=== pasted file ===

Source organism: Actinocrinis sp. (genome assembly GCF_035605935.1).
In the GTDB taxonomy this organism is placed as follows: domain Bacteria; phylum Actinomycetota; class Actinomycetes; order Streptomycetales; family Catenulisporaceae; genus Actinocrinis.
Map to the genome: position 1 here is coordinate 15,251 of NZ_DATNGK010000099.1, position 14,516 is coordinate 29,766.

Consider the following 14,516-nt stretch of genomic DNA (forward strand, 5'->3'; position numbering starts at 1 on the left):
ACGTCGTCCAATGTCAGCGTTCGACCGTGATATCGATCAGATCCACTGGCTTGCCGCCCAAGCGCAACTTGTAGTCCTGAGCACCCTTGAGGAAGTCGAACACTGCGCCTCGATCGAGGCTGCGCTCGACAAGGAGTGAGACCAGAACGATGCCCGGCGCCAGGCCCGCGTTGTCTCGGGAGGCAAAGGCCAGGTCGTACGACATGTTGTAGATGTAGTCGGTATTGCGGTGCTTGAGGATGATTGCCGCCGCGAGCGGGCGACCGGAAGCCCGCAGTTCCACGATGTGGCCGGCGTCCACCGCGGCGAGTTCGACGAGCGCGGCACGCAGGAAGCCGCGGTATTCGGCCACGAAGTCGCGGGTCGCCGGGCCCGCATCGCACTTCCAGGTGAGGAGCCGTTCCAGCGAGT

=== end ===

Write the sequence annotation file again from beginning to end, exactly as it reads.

Source organism: Actinocrinis sp. (genome assembly GCF_035605935.1).
In the GTDB taxonomy this organism is placed as follows: domain Bacteria; phylum Actinomycetota; class Actinomycetes; order Streptomycetales; family Catenulisporaceae; genus Actinocrinis.
Map to the genome: position 1 here is coordinate 15,251 of NZ_DATNGK010000099.1, position 14,516 is coordinate 29,766.

Consider the following 14,516-nt stretch of genomic DNA (forward strand, 5'->3'; position numbering starts at 1 on the left):
ACGTCGTCCAATGTCAGCGTTCGACCGTGATATCGATCAGATCCACTGGCTTGCCGCCCAAGCGCAACTTGTAGTCCTGAGCACCCTTGAGGAAGTCGAACACTGCGCCTCGATCGAGGCTGCGCTCGACAAGGAGTGAGACCAGAACGATGCCCGGCGCCAGGCCCGCGTTGTCTCGGGAGGCAAAGGCCAGGTCGTACGACATGTTGTAGATGTAGTCGGTATTGCGGTGCTTGAGGATGATTGCCGCCGCGAGCGGGCGACCGGAAGCCCGCAGTTCCACGATGTGGCCGGCGTCCACCGCGGCGAGTTCGACGAGCGCGGCACGCAGGAAGCCGCGGTATTCGGCCACGAAGTCGCGGGTCGCCGGGCCCGCATCGCACTTCCAGGTGAGGAGCCGTTCCAGCGAGT